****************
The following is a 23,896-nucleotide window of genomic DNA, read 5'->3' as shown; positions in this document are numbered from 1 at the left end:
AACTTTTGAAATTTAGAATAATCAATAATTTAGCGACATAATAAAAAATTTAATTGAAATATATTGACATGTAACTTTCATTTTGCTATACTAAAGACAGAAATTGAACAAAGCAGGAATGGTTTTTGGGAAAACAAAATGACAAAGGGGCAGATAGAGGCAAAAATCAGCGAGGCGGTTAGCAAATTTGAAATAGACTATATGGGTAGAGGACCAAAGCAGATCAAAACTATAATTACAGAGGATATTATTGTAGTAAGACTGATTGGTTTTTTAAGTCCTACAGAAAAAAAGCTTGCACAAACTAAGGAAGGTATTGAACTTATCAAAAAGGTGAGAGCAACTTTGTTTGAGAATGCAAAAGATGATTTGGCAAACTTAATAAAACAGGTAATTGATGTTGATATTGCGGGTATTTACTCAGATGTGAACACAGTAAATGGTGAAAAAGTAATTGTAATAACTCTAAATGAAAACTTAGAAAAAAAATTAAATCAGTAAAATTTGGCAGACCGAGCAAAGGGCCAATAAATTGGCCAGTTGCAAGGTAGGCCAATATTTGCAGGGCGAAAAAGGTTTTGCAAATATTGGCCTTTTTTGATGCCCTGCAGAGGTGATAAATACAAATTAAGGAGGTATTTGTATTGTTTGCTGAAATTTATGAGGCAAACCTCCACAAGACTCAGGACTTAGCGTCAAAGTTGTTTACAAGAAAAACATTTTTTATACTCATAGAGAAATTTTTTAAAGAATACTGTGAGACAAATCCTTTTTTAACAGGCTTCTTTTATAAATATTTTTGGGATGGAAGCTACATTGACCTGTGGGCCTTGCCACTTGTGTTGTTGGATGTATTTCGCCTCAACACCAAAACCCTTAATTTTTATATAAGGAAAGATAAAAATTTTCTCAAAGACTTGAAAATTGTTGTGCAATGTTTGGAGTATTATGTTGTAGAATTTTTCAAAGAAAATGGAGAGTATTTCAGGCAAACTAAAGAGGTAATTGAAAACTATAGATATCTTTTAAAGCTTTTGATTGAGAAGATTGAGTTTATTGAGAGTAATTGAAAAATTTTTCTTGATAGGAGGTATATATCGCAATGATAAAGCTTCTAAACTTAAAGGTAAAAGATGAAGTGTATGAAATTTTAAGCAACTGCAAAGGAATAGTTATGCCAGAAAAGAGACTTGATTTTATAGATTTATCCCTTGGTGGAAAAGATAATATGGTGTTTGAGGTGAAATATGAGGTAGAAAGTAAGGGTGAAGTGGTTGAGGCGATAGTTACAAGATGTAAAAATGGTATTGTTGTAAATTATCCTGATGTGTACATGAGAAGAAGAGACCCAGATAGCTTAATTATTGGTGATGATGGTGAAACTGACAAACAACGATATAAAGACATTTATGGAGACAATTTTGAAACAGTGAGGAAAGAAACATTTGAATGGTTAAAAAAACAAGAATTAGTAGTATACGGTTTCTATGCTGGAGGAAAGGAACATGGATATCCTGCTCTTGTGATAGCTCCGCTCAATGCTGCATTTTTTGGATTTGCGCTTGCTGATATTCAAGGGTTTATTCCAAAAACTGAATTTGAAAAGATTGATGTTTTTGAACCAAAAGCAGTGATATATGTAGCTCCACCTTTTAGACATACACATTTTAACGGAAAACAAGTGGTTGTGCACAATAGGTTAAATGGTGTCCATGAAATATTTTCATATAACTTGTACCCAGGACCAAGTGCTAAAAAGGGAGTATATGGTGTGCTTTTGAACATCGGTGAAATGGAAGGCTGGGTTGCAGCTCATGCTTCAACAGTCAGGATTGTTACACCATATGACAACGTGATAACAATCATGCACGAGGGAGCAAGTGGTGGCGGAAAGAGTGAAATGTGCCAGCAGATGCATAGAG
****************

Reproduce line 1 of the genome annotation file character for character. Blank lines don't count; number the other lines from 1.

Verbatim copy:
The following is a 23,896-nucleotide window of genomic DNA, read 5'->3' as shown; positions in this document are numbered from 1 at the left end: